The objective of IUI is to place highly motile sperm into the woman’s uterus and thereby encourage fertilization. Before IUI, sperm are first washed, concentrated, and placed in a sterile medium. The sperm are then injected in a tiny volume of culture medium directly into the uterus.
Because sperm cells separated from the liquid portion of the semen are inseminated directly into the uterus for an IUI cycle, it is important that the woman has no other obvious major fertility issues. The initial evaluation should ideally show that the woman is ovulating normally, has open fallopian tubes, and has a normal uterine cavity.
IUI is often useful for couples with no apparent cause of infertility, which is sometimes the case among couples having difficulty achieving pregnancy. IUI is also effective in women with ovulatory disorders, provided they respond adequately to ovulation induction drugs. In such situations, ovulation is stimulated by a course of hormone treatment and the IUI is timed to take place on the day of ovulation. IUI is not a viable option for women with significantly blocked fallopian tubes.
Because IUI relies on the natural ability of sperm to fertilize an egg within the reproductive tract, it is important that the male’s comprehensive semen analysis -- part of the initial infertility evaluation -- confirms reasonable sperm numbers, movement, and shape.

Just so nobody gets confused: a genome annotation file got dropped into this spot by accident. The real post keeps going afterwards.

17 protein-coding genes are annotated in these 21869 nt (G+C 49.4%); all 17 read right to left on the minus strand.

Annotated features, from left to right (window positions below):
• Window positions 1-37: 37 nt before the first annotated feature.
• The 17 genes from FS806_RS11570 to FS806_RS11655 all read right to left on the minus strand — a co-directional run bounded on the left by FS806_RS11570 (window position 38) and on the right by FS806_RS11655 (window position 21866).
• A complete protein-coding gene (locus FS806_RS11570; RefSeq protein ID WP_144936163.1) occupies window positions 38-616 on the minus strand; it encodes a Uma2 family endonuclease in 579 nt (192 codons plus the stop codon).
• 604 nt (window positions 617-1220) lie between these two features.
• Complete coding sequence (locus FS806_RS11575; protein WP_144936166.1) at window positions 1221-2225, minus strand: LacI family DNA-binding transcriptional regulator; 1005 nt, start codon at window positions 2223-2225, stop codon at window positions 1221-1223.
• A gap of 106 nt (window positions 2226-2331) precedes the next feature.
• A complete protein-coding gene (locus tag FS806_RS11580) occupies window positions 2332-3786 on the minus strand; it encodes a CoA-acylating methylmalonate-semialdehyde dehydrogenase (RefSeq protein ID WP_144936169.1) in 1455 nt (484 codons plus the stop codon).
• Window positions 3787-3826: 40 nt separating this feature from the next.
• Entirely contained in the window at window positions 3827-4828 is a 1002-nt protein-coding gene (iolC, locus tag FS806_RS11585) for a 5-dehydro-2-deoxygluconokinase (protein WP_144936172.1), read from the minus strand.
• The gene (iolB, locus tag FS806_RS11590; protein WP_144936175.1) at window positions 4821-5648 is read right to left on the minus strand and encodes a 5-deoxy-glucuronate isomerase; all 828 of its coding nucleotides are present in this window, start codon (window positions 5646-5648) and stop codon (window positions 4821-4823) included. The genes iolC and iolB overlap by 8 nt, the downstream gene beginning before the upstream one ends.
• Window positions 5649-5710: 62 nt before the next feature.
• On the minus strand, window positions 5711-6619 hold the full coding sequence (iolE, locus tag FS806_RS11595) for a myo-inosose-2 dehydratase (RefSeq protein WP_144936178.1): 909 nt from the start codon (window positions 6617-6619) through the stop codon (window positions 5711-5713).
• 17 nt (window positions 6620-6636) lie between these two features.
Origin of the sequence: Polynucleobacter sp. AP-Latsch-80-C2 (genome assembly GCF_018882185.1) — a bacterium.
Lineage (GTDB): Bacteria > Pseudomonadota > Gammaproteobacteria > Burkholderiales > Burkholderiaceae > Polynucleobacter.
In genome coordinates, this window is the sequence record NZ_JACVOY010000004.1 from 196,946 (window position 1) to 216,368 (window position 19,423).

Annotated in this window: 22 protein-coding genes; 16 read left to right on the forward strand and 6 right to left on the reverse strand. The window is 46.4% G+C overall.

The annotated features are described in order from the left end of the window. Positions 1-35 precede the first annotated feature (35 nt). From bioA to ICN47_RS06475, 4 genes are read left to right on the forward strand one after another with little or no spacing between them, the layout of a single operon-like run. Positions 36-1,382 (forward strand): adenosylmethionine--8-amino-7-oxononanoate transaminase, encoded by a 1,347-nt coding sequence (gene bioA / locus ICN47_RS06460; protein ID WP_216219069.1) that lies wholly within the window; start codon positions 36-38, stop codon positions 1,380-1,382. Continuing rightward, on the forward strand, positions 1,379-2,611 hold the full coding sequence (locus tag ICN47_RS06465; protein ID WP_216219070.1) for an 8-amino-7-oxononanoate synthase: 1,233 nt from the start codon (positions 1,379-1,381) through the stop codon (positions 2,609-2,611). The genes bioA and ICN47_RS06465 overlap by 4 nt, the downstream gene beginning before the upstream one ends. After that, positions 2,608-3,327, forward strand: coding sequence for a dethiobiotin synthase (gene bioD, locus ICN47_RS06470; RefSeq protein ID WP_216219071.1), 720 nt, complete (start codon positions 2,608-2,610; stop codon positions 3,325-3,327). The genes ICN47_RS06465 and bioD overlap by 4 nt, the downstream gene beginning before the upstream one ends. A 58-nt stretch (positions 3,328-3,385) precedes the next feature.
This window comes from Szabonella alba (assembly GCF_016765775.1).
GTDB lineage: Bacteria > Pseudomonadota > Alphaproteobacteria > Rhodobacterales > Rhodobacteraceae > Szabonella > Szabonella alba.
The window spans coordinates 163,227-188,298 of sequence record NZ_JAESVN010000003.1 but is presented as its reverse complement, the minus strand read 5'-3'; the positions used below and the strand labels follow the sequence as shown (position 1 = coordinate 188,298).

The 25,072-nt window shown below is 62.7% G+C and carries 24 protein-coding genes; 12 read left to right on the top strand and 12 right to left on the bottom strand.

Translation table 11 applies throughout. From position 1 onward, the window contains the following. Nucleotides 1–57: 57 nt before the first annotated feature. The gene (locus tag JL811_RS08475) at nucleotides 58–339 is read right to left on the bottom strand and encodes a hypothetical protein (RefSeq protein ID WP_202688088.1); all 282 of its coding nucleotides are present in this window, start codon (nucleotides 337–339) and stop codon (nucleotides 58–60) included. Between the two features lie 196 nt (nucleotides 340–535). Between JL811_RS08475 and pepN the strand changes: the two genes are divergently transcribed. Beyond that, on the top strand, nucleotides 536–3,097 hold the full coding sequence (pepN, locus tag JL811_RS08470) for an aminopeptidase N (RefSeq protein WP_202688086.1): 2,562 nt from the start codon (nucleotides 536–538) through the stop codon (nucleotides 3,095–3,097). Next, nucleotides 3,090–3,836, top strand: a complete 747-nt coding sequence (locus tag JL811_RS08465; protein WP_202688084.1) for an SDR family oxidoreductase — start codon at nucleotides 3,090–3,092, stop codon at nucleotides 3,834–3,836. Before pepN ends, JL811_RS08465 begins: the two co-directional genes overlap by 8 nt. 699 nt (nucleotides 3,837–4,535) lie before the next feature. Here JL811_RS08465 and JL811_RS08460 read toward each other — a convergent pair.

The steps for IUI are:
Coupling an IUI with ovulation induction by using fertility medications achieves the best results. Because fertility drugs can produce several eggs, close monitoring is essential during treatment to ensure that any side effects and the risk of a multiple pregnancy is reduced.
Monitoring is performed by measuring estrogen levels in blood and by tracking the development of follicles through ultrasound. If too many follicles develop, too many eggs may be released, thus increasing the risk of a multiple pregnancy. The usual goal with IUI is to generate at most two or three eggs.
When two or more follicles have reached mature size, ovulation is induced with a hormone injection (hCG). Around the time of ovulation, one or two sperm samples are collected by the male, processed by the laboratory and placed into the uterus of the female partner with a sterile catheter. The procedure is painless, and a pregnancy test is scheduled soon after.
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